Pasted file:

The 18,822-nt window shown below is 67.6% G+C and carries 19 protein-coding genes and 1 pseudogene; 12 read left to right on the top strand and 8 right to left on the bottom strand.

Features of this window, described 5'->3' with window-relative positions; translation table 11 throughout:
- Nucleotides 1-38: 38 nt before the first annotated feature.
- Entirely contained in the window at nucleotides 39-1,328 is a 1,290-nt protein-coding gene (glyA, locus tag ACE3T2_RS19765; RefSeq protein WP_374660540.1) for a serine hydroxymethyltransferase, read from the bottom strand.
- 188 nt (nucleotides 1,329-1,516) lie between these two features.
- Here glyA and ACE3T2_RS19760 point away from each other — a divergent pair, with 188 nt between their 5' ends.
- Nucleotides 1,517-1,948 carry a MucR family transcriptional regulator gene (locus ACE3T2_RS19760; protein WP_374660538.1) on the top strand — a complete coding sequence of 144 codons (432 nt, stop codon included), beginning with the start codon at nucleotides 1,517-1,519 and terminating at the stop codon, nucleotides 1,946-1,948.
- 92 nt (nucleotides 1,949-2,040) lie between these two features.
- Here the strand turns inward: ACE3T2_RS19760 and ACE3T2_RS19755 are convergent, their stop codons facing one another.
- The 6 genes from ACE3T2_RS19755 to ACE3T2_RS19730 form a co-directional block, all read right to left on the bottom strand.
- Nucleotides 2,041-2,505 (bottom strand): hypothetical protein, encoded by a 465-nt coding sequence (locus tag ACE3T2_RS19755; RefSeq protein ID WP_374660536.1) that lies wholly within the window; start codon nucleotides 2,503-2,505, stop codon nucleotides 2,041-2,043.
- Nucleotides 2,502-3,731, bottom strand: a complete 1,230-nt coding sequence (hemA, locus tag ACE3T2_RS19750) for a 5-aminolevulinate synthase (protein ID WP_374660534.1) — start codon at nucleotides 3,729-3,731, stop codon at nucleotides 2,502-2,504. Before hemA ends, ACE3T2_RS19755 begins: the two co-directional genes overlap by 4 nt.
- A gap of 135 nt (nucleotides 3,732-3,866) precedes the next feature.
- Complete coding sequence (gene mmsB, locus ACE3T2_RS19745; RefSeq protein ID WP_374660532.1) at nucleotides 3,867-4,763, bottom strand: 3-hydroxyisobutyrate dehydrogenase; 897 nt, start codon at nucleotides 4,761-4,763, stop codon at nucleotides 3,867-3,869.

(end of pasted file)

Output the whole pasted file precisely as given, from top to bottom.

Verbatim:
The 18,822-nt window shown below is 67.6% G+C and carries 19 protein-coding genes and 1 pseudogene; 12 read left to right on the top strand and 8 right to left on the bottom strand.

Features of this window, described 5'->3' with window-relative positions; translation table 11 throughout:
- Nucleotides 1-38: 38 nt before the first annotated feature.
- Entirely contained in the window at nucleotides 39-1,328 is a 1,290-nt protein-coding gene (glyA, locus tag ACE3T2_RS19765; RefSeq protein WP_374660540.1) for a serine hydroxymethyltransferase, read from the bottom strand.
- 188 nt (nucleotides 1,329-1,516) lie between these two features.
- Here glyA and ACE3T2_RS19760 point away from each other — a divergent pair, with 188 nt between their 5' ends.
- Nucleotides 1,517-1,948 carry a MucR family transcriptional regulator gene (locus ACE3T2_RS19760; protein WP_374660538.1) on the top strand — a complete coding sequence of 144 codons (432 nt, stop codon included), beginning with the start codon at nucleotides 1,517-1,519 and terminating at the stop codon, nucleotides 1,946-1,948.
- 92 nt (nucleotides 1,949-2,040) lie between these two features.
- Here the strand turns inward: ACE3T2_RS19760 and ACE3T2_RS19755 are convergent, their stop codons facing one another.
- The 6 genes from ACE3T2_RS19755 to ACE3T2_RS19730 form a co-directional block, all read right to left on the bottom strand.
- Nucleotides 2,041-2,505 (bottom strand): hypothetical protein, encoded by a 465-nt coding sequence (locus tag ACE3T2_RS19755; RefSeq protein ID WP_374660536.1) that lies wholly within the window; start codon nucleotides 2,503-2,505, stop codon nucleotides 2,041-2,043.
- Nucleotides 2,502-3,731, bottom strand: a complete 1,230-nt coding sequence (hemA, locus tag ACE3T2_RS19750) for a 5-aminolevulinate synthase (protein ID WP_374660534.1) — start codon at nucleotides 3,729-3,731, stop codon at nucleotides 2,502-2,504. Before hemA ends, ACE3T2_RS19755 begins: the two co-directional genes overlap by 4 nt.
- A gap of 135 nt (nucleotides 3,732-3,866) precedes the next feature.
- Complete coding sequence (gene mmsB, locus ACE3T2_RS19745; RefSeq protein ID WP_374660532.1) at nucleotides 3,867-4,763, bottom strand: 3-hydroxyisobutyrate dehydrogenase; 897 nt, start codon at nucleotides 4,761-4,763, stop codon at nucleotides 3,867-3,869.